FORMER President of the United States Bill Clinton has paid tribute to the late Martin McGuinness.
President Clinton employed a Special Envoy for Northern Ireland, sending Senator George Mitchell to mediate between London and Dublin following the 1994 cease fire.
During his presidency in the early 1990s he, alongside Martin McGuinness, was seen as one of the main architects of the Good Friday Agreement which he regarded as one of his greatest foreign policy achievements.
In a statement to The Irish Post, the Clintons said they were "saddened" to hear of his death, and paid tribute to the "courageous" leader.
"Hillary and I were saddened to learn of the death of Martin McGuinness, who devoted his life to his beloved Northern Ireland.
"When he decided to fight for peace, Martin was calm, courageous, and direct. And when he gave his word, that was as good as gold.
"As Sinn Féin’s chief negotiator, his integrity and willingness to engage in principled compromise were invaluable in reaching the Good Friday Agreement.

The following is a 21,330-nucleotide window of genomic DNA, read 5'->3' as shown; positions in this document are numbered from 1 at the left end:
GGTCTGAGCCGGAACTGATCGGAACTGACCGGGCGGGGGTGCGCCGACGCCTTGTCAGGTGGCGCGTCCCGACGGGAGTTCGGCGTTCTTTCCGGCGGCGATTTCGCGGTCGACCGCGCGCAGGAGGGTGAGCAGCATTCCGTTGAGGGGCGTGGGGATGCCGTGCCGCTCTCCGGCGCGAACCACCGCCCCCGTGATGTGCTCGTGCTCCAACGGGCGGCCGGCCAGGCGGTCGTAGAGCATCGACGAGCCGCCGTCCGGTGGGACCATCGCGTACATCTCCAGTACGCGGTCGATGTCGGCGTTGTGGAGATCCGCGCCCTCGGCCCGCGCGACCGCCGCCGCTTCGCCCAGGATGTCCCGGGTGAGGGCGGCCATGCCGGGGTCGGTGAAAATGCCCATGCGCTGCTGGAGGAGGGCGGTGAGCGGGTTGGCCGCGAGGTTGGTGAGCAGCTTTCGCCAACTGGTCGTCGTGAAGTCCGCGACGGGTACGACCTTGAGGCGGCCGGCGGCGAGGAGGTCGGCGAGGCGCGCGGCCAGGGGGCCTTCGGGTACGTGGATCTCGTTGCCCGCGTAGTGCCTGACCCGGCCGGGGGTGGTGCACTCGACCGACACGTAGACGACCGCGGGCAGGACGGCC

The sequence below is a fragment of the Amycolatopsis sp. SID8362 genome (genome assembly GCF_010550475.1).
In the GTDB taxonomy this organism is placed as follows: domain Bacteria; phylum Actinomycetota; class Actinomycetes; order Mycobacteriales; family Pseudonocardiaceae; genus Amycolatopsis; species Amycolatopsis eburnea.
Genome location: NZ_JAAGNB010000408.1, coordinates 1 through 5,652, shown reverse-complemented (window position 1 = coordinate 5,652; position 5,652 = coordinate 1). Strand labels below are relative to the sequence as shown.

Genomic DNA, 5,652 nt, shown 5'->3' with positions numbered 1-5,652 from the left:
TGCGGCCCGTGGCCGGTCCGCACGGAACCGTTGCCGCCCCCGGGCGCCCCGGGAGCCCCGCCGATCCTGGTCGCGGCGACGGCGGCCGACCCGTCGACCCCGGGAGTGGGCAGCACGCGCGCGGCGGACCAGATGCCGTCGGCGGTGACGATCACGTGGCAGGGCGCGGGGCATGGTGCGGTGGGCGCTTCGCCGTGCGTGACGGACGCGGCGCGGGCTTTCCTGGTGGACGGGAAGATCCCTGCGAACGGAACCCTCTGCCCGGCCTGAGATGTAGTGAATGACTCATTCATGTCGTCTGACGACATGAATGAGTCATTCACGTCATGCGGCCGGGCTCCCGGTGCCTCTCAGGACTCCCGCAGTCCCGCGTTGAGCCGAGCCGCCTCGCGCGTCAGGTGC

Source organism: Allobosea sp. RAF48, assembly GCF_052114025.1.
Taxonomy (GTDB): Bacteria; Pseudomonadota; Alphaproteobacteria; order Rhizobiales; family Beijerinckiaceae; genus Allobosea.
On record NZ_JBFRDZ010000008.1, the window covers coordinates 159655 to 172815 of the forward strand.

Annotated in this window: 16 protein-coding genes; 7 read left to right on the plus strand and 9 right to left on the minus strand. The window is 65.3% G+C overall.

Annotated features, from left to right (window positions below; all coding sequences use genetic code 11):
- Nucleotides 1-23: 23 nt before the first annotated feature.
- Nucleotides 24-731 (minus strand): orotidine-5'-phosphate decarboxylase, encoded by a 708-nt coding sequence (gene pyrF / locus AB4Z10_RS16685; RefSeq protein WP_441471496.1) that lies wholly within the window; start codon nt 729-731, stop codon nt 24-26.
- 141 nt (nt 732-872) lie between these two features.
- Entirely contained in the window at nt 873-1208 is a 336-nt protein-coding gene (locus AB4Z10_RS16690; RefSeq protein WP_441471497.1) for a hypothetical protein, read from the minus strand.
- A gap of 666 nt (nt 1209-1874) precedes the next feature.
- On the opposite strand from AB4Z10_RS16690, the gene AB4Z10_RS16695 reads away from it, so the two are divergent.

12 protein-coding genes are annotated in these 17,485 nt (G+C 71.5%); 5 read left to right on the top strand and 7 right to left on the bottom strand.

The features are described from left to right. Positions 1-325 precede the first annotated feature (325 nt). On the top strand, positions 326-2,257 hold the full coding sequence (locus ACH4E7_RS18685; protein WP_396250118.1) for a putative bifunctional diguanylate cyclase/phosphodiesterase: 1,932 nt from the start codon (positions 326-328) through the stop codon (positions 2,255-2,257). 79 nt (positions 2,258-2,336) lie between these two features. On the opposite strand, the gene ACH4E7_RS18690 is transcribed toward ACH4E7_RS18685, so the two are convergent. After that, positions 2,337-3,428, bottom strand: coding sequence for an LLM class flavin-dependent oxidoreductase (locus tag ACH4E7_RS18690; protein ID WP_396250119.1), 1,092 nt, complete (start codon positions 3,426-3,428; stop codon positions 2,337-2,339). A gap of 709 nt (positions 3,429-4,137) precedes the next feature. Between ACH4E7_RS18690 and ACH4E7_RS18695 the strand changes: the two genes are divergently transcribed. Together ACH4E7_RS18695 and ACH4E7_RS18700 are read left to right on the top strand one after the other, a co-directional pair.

"In the years that followed, he played an even more important role in ensuring that the peace would last - personally overseeing the arms decommissioning, joining the new government as the first Education Minister, and later serving as Deputy First Minister, and doing it all with a sense of humor and fairness that inspired both his friends and former foes.
"My lasting memory of him will be the pride he took in his efforts to improve disadvantaged schools in Unionist and Protestant communities.
"He believed in a shared future, and refused to live in the past, a lesson all of us who remain should learn and live by. May he rest in peace."
The death of Martin McGuinness was confirmed this morning by President of Sinn Féin, and long-term friend, Gerry Adams.
Mr McGuinness passed away aged 66 after a short illness, his party announced in a statement.
"It is with deep regret and sadness that we have learnt of the death of our friend and comrade Martin McGuinness who passed away in Derry during the night.
"He will be sorely missed by all who knew him. Throughout his life Martin showed great determination, dignity and humility and it was no different during his short illness.
"He was a passionate republican who worked tirelessly for peace and reconciliation and for the re-unification of his country. But above all he loved his family and the people of Derry and he was immensely proud of both.”
He is survived by his wife Bernie and four children, Fiachra, Emmet, Fionnuala and Gráinne, his grandchildren and the extended McGuinness family.